OAKLAND, Calif. — White Sox left-hander Carlos Rodon gave his manager what he asked for.
With a bullpen so overtaxed that Rick Renteria was already looking forward to Thursday’s off day as well as the All-Star break next week, Rodon (in his second start of the season) pitched into the seventh inning Monday night to lead the Sox to a 7-2 victory over the Athletics before a holiday crowd of 40,019 at Oakland Coliseum.
“It felt good, a little relief to get the first win out of the way,” Rodon said.
Of more importance to the Sox’ big picture, Rodon came within one of his career high with 10 strikeouts and held the A’s to two runs on four hits and three walks. Both runs came in the second, and Rodon was a handful after that with a sharp slider and effective changeup to go with his good fastball.
“The changeup really bailed me out today, Rodon said. “My command was way better and I built some confidence as it went on.’’
Rodon was one botched double play away (second baseman Yolmer Sanchez dropped the ball making his pivot) from finishing seven, but right-hander Anthony Swarzak swooped in and cleaned up the defensive mess by recording four outs and lefty Dan Jennings got four more.
Rodon caused a brief scare in the second after landing on his foot wrong on a pitch, but he was fine. He made his second start since coming off an upper biceps issue that had shelved him since Opening Day and limited him to one Cactus League outing in spring training. He needed 94 pitches to get through five innings against the Yankees on Wednesday, when he allowed no earned runs but walked six.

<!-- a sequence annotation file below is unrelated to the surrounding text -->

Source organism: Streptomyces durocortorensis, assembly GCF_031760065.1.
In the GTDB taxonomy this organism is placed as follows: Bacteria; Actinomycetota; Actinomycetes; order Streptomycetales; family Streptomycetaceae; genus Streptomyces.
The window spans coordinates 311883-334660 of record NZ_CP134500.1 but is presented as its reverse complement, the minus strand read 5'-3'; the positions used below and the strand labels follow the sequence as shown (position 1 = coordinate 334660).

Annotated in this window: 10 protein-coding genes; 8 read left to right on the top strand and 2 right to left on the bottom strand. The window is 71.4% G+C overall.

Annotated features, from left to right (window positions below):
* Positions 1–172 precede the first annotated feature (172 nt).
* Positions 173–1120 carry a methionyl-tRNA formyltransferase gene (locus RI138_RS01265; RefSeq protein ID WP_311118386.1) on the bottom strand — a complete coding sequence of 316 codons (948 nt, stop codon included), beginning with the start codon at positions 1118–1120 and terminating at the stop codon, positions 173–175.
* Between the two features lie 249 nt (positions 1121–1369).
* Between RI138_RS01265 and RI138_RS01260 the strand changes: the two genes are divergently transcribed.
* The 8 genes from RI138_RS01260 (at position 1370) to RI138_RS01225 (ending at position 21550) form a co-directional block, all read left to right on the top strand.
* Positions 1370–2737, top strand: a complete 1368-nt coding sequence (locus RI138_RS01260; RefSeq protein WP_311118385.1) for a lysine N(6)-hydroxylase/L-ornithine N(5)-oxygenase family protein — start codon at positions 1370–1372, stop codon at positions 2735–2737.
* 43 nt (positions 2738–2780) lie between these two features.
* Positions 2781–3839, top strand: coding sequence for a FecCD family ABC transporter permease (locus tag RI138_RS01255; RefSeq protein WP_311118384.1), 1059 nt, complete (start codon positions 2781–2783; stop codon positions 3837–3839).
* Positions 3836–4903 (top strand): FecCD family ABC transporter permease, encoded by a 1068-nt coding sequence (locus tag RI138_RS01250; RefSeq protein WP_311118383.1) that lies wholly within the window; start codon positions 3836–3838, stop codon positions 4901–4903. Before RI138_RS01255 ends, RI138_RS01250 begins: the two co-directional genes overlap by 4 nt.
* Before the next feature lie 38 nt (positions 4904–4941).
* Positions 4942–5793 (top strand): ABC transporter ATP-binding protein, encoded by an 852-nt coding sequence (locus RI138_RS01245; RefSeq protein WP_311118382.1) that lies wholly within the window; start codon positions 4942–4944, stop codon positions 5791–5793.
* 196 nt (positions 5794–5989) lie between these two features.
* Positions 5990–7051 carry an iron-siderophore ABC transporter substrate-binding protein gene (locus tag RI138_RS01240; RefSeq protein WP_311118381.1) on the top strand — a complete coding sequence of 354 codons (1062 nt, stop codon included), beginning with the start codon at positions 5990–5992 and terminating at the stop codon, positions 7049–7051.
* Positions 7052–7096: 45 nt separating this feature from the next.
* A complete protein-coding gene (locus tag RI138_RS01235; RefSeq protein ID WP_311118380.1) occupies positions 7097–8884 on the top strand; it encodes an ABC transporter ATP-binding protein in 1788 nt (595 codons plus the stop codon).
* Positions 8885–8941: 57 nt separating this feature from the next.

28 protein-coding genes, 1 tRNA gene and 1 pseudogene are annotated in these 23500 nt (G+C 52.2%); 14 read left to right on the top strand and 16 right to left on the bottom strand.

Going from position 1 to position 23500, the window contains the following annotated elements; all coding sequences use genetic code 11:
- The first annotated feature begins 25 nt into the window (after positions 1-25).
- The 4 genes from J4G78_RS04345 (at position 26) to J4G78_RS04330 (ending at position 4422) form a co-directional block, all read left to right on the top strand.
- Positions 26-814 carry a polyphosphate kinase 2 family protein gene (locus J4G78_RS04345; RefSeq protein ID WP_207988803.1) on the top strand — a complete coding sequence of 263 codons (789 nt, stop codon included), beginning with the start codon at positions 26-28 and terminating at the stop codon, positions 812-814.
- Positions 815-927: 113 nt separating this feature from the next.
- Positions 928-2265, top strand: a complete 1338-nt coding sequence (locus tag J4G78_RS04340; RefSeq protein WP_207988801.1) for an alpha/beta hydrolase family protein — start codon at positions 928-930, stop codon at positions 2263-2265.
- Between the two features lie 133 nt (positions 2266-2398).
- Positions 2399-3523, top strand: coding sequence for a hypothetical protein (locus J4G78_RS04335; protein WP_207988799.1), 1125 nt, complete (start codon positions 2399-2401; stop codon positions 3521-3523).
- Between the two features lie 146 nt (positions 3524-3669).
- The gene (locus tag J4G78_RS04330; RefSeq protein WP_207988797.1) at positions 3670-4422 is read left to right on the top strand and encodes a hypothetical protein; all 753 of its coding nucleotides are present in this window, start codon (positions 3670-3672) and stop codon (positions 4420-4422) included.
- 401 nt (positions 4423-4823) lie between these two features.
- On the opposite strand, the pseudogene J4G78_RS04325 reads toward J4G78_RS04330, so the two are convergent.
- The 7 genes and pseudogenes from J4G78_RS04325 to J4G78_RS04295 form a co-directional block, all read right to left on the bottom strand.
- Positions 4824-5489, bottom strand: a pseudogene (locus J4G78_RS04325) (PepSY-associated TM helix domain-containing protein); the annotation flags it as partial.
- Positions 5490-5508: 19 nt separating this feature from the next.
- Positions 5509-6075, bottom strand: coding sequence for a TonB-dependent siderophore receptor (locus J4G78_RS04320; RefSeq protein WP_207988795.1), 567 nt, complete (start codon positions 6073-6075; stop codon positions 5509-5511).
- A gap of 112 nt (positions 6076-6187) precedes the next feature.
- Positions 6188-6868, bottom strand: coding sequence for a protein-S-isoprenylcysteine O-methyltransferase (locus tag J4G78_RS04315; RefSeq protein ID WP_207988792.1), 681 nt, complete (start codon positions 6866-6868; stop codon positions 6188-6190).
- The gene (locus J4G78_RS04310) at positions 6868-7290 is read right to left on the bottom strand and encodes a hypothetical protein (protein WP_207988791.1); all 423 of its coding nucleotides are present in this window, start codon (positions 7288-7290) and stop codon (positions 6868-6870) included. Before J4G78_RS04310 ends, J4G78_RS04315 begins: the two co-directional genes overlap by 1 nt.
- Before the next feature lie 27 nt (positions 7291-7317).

“All of his stuff was working really good,’’ Renteria said. “He was throwing a lot more strikes and was very efficient. I think it was a really good sign for him.’’
Todd Frazier doubled twice and drove in two runs against Jharel Cotton (5-8) and Melky Cabrera had three singles and an RBI to lead the Sox’ offense. Tim Anderson, Matt Davidson, Willy Garcia and Adam Engel each drove in a run.
Rodon’s 319 strikeouts are the most by a Sox pitcher in his first 56 games.
Before the game, as the Sox (37-45) were about to begin a six-game road trip while searching for their fifth win in seven games, Renteria told Rodon to be more efficient with his pitches. He was just that when he needed seven pitches to get through the fourth inning and eight in the fifth.
“It’s one of the things I know [pitching coach Don Cooper] talked to him a lot about over the last couple of years,’’ Renteria said, “being more efficient, attacking the strike zone, trusting his stuff.’’
With a mid-90s or higher fastball and a slider that falls in line with the best in the game, Rodon, 24, has a lot of upside. But commanding his pitches, staying out of deep counts and pitching deep into games has been his challenge in his first few seasons in the majors.
“He is a high-energy type guy,’’ Renteria said. “He gets pretty excited, which is fine with me. We’re just hoping with that great stuff, he’ll be able to efficient with his pitches and go deeper into the ballgame.’’
With closer David Robertson missing the three-game series on the paternity list while his wife gives birth to their second child, Renteria indicated hard-throwing right-hander Tommy Kahnle or other mix-and-match options would be his ninth-inning choices. With a four-run lead, Renteria let Jennings (1„ innings) finish off the A’s (35-48).
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